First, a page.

Former Texas Tech University head coach Mike Leach stopped by Jets practice today.
Leach, who led the Red Raiders to 84 wins in 10 seasons and had a quarterback pace the nation in passing eight of those years, likes the camp environment Jets head coach Rex Ryan has created in upstate New York.
"One thing that’s impressed me about this camp out here, and I’ve been to a lot of NFL camps over the years, is just the enthusiasm of the players and the coaches and everybody," he said. "They’re having fun being here and they’re having fun playing here, which is not always the case. Sometimes it’s like going to work, but not here."
"I like the way Rex plays defense, always have. They’re kind of like we are on offense. We’re trying to get the ball in as many people’s hands as possible and they’re trying to hit the quarterback with as many people as possible," Leach said. "So I think it’s a shared philosophy, different side of the ball. I’m excited to see what they’re doing and I’m watching defense here to see what I can pick up. The Jets have been great as far as embracing me and letting me come out and watch."
I might be the only person here excited by this news, but I've always been a big fan of Leach's. He has a very unique story. He's not a football lifer. He is a guy who decided he wanted to coach football after getting a law degree. Leach built a unique offensive system, known as the Air Raid. It relies on an overwhelming amount of passing and five receivers going out on a pattern on virtually every play. The system is very simple. The playbook is small. It did not appear that way, however, because Leach incorporated an incredible amount of exotic formations with cool names like the Ninja. He produced incredibly prolific offenses wherever he went.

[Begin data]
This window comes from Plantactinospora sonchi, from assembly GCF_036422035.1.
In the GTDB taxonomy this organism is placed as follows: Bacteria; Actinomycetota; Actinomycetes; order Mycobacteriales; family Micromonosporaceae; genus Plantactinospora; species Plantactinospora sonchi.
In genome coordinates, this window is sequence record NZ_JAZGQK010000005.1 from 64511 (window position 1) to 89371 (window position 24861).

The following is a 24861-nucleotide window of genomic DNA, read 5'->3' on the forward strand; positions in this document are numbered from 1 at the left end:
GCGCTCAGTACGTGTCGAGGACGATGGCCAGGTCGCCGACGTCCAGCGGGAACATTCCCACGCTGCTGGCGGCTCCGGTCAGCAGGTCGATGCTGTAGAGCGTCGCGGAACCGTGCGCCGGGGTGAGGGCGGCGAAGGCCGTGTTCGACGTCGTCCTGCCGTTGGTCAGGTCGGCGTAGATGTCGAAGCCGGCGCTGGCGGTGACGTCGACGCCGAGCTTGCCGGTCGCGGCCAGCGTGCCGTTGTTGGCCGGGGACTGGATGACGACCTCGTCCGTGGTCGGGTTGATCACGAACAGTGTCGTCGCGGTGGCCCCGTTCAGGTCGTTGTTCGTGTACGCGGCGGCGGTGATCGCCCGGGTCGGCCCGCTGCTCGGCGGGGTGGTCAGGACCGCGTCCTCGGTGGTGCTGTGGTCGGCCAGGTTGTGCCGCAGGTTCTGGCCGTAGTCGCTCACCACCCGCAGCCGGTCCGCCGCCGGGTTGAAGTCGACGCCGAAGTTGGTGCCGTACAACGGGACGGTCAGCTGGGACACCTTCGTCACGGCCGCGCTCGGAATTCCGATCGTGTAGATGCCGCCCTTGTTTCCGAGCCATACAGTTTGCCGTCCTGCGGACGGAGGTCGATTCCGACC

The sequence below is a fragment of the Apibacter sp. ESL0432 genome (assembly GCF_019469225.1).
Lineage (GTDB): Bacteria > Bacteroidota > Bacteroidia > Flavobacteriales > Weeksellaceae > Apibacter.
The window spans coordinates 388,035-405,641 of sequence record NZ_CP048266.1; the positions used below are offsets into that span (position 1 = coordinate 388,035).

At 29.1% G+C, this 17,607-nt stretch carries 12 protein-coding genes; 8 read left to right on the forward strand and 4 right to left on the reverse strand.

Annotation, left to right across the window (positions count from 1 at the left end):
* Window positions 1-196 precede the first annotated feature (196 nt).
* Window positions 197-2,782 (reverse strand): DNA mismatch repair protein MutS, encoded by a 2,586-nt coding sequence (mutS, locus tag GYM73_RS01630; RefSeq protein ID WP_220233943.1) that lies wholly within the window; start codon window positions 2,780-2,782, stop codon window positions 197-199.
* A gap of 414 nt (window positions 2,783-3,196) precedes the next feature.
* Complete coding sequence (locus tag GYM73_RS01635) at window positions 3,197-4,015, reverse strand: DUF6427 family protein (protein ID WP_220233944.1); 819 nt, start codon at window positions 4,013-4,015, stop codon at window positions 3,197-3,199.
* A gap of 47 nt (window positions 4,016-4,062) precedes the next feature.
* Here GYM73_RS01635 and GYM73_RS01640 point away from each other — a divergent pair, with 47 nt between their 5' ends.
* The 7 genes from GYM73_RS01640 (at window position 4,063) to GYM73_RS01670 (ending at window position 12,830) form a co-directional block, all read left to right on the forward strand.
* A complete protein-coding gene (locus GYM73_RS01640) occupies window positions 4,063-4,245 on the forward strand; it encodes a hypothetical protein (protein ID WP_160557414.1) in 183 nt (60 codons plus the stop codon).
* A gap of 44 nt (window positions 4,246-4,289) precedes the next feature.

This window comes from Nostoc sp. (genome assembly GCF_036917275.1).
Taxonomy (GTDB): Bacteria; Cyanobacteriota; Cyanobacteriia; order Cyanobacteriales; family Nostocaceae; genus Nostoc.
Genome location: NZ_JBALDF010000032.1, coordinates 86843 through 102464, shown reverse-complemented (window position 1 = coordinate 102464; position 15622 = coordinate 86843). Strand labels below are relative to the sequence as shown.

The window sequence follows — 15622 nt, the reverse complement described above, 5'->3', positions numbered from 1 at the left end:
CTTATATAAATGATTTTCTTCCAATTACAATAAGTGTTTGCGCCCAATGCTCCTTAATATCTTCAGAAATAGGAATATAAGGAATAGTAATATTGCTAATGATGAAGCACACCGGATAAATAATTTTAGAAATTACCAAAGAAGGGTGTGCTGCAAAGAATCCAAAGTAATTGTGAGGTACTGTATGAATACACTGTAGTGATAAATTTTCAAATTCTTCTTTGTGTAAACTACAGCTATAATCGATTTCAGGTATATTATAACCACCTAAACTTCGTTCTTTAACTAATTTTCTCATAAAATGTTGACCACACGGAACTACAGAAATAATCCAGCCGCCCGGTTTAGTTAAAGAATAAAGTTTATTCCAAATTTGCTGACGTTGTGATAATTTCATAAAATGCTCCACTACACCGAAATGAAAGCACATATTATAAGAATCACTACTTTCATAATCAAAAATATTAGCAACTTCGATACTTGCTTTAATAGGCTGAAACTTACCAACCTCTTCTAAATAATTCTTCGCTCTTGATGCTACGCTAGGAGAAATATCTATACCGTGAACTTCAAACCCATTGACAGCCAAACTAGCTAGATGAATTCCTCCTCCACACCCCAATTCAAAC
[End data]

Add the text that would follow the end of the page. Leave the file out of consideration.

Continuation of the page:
His offenses allowed Texas Tech stand toe to toe with the big boys of college football like Texas and Oklahoma despite not having anywhere close to the same budget, facilities, or recruiting capabilities. He kept plugging in unremarkable quarterback after unremarkable quarterback like former Jet Kliff Kingsbury and continued to produce staggering offensive results. (He did produce some really good receivers like Wes Welker and Michael Crabtree, though.)
Leach's lack of formal background in football didn't tie him to conventional wisdom. He created a successful outside the box offense. These are the guys who find success. I think the comparison to Rex Ryan is apt. Rex has spent his whole life around the game, but he's also not afraid to innovate and come up with creative, wild ideas that work. Leach was fired last year after a bizarre episode where a player alleged abuse after a head injury. Leach denied wrongdoing The facts still aren't really known.A lot of Texas Tech fans think the university had a quick trigger and used this unverified allegation as an excuse because they just didn't like the guy after contentious contract negotiations.
Even though his system seems gimmicky, some people think it could work in the NFL. Lions head coach Jim Schwartz is one. It's not crazy to think it might given the way the league is incorporating to spread passing attacks. It allowed Texas Tech teams to compete against teams with vastly superior talent. Why couldn't a team with NFL talent play with it? Perhaps there would need to be more of a committment to the run and perhaps more willingness to play with extra blockers at times, but the run and shoot got a team to within a game of the Super Bowl in the 1990's.
Anyway, that's my little tangent on Leach. I'd love to see the Jets make him an offensive consultant. He's a genius when it comes to X's and O's